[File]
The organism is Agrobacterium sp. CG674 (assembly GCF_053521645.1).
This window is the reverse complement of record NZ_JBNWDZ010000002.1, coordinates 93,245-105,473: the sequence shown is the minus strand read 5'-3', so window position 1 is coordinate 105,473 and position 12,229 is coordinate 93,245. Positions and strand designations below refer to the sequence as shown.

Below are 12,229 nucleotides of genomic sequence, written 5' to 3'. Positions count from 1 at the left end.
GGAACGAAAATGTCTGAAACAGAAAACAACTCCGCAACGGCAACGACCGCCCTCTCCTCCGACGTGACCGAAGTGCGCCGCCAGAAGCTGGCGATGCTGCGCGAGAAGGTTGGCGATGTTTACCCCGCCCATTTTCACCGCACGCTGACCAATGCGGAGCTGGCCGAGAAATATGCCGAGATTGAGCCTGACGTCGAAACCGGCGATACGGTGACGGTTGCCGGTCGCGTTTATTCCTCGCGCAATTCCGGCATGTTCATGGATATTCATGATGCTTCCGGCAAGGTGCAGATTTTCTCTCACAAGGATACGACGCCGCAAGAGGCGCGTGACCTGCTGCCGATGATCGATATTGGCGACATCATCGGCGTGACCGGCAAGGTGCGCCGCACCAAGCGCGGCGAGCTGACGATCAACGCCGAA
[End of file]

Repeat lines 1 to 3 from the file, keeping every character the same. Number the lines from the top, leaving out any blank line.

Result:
The organism is Agrobacterium sp. CG674 (assembly GCF_053521645.1).
This window is the reverse complement of record NZ_JBNWDZ010000002.1, coordinates 93,245-105,473: the sequence shown is the minus strand read 5'-3', so window position 1 is coordinate 105,473 and position 12,229 is coordinate 93,245. Positions and strand designations below refer to the sequence as shown.

Below are 12,229 nucleotides of genomic sequence, written 5' to 3'. Positions count from 1 at the left end.